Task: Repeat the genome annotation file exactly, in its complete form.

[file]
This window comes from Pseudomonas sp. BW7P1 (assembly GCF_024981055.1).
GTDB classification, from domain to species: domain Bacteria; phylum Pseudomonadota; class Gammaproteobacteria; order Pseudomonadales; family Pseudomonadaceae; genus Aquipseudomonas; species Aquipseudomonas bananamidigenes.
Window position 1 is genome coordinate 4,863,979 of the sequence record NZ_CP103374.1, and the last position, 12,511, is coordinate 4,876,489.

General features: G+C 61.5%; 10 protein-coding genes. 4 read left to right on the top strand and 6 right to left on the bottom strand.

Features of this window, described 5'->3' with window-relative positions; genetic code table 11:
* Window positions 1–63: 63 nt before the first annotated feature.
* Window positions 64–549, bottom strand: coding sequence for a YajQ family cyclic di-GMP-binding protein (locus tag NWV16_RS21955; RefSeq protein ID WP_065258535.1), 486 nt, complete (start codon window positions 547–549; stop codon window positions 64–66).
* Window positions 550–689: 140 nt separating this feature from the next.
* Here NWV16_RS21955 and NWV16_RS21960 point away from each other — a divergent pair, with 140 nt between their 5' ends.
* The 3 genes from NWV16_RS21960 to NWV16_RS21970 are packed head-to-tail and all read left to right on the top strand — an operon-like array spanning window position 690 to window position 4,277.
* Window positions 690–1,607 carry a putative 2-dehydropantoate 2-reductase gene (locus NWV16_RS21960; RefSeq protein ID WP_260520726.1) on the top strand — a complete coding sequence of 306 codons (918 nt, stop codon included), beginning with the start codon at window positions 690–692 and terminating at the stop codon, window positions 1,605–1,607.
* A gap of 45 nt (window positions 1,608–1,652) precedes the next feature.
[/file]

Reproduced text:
This window comes from Pseudomonas sp. BW7P1 (assembly GCF_024981055.1).
GTDB classification, from domain to species: domain Bacteria; phylum Pseudomonadota; class Gammaproteobacteria; order Pseudomonadales; family Pseudomonadaceae; genus Aquipseudomonas; species Aquipseudomonas bananamidigenes.
Window position 1 is genome coordinate 4,863,979 of the sequence record NZ_CP103374.1, and the last position, 12,511, is coordinate 4,876,489.

General features: G+C 61.5%; 10 protein-coding genes. 4 read left to right on the top strand and 6 right to left on the bottom strand.

Features of this window, described 5'->3' with window-relative positions; genetic code table 11:
* Window positions 1–63: 63 nt before the first annotated feature.
* Window positions 64–549, bottom strand: coding sequence for a YajQ family cyclic di-GMP-binding protein (locus tag NWV16_RS21955; RefSeq protein ID WP_065258535.1), 486 nt, complete (start codon window positions 547–549; stop codon window positions 64–66).
* Window positions 550–689: 140 nt separating this feature from the next.
* Here NWV16_RS21955 and NWV16_RS21960 point away from each other — a divergent pair, with 140 nt between their 5' ends.
* The 3 genes from NWV16_RS21960 to NWV16_RS21970 are packed head-to-tail and all read left to right on the top strand — an operon-like array spanning window position 690 to window position 4,277.
* Window positions 690–1,607 carry a putative 2-dehydropantoate 2-reductase gene (locus NWV16_RS21960; RefSeq protein ID WP_260520726.1) on the top strand — a complete coding sequence of 306 codons (918 nt, stop codon included), beginning with the start codon at window positions 690–692 and terminating at the stop codon, window positions 1,605–1,607.
* A gap of 45 nt (window positions 1,608–1,652) precedes the next feature.